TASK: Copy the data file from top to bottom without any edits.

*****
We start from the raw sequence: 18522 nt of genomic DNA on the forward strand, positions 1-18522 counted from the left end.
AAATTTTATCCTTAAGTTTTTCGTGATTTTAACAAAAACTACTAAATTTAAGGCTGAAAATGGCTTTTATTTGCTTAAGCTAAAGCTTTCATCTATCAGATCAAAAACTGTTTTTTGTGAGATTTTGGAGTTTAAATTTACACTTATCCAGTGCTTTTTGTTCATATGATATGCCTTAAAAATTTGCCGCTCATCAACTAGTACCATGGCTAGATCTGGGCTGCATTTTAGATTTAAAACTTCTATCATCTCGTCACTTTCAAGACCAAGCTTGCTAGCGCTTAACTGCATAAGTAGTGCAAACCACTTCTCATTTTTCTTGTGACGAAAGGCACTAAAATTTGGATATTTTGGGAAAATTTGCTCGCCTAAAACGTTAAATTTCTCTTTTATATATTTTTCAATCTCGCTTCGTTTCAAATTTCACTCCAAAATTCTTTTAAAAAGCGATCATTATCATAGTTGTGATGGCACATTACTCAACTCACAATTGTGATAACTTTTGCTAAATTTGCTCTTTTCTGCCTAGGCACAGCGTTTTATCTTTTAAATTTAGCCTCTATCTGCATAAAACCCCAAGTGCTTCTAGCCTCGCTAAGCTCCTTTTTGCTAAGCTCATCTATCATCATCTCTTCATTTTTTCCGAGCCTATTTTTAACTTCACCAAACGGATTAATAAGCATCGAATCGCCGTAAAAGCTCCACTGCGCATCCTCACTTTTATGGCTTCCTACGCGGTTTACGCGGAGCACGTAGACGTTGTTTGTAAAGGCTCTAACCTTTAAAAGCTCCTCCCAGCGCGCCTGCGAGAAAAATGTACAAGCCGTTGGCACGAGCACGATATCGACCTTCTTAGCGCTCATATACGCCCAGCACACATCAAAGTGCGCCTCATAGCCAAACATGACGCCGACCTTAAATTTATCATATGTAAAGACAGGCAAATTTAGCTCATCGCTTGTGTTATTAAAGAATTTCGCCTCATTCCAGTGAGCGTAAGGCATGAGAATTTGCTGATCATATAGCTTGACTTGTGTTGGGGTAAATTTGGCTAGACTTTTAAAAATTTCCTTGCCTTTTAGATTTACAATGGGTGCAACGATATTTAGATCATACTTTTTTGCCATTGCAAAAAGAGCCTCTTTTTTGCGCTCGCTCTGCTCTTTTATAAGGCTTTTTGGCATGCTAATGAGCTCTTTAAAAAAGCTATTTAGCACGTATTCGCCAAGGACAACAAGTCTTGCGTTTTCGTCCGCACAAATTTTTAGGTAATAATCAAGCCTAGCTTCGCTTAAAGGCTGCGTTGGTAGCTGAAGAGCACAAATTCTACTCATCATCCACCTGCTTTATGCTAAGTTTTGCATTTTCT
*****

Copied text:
We start from the raw sequence: 18522 nt of genomic DNA on the forward strand, positions 1-18522 counted from the left end.
AAATTTTATCCTTAAGTTTTTCGTGATTTTAACAAAAACTACTAAATTTAAGGCTGAAAATGGCTTTTATTTGCTTAAGCTAAAGCTTTCATCTATCAGATCAAAAACTGTTTTTTGTGAGATTTTGGAGTTTAAATTTACACTTATCCAGTGCTTTTTGTTCATATGATATGCCTTAAAAATTTGCCGCTCATCAACTAGTACCATGGCTAGATCTGGGCTGCATTTTAGATTTAAAACTTCTATCATCTCGTCACTTTCAAGACCAAGCTTGCTAGCGCTTAACTGCATAAGTAGTGCAAACCACTTCTCATTTTTCTTGTGACGAAAGGCACTAAAATTTGGATATTTTGGGAAAATTTGCTCGCCTAAAACGTTAAATTTCTCTTTTATATATTTTTCAATCTCGCTTCGTTTCAAATTTCACTCCAAAATTCTTTTAAAAAGCGATCATTATCATAGTTGTGATGGCACATTACTCAACTCACAATTGTGATAACTTTTGCTAAATTTGCTCTTTTCTGCCTAGGCACAGCGTTTTATCTTTTAAATTTAGCCTCTATCTGCATAAAACCCCAAGTGCTTCTAGCCTCGCTAAGCTCCTTTTTGCTAAGCTCATCTATCATCATCTCTTCATTTTTTCCGAGCCTATTTTTAACTTCACCAAACGGATTAATAAGCATCGAATCGCCGTAAAAGCTCCACTGCGCATCCTCACTTTTATGGCTTCCTACGCGGTTTACGCGGAGCACGTAGACGTTGTTTGTAAAGGCTCTAACCTTTAAAAGCTCCTCCCAGCGCGCCTGCGAGAAAAATGTACAAGCCGTTGGCACGAGCACGATATCGACCTTCTTAGCGCTCATATACGCCCAGCACACATCAAAGTGCGCCTCATAGCCAAACATGACGCCGACCTTAAATTTATCATATGTAAAGACAGGCAAATTTAGCTCATCGCTTGTGTTATTAAAGAATTTCGCCTCATTCCAGTGAGCGTAAGGCATGAGAATTTGCTGATCATATAGCTTGACTTGTGTTGGGGTAAATTTGGCTAGACTTTTAAAAATTTCCTTGCCTTTTAGATTTACAATGGGTGCAACGATATTTAGATCATACTTTTTTGCCATTGCAAAAAGAGCCTCTTTTTTGCGCTCGCTCTGCTCTTTTATAAGGCTTTTTGGCATGCTAATGAGCTCTTTAAAAAAGCTATTTAGCACGTATTCGCCAAGGACAACAAGTCTTGCGTTTTCGTCCGCACAAATTTTTAGGTAATAATCAAGCCTAGCTTCGCTTAAAGGCTGCGTTGGTAGCTGAAGAGCACAAATTCTACTCATCATCCACCTGCTTTATGCTAAGTTTTGCATTTTCT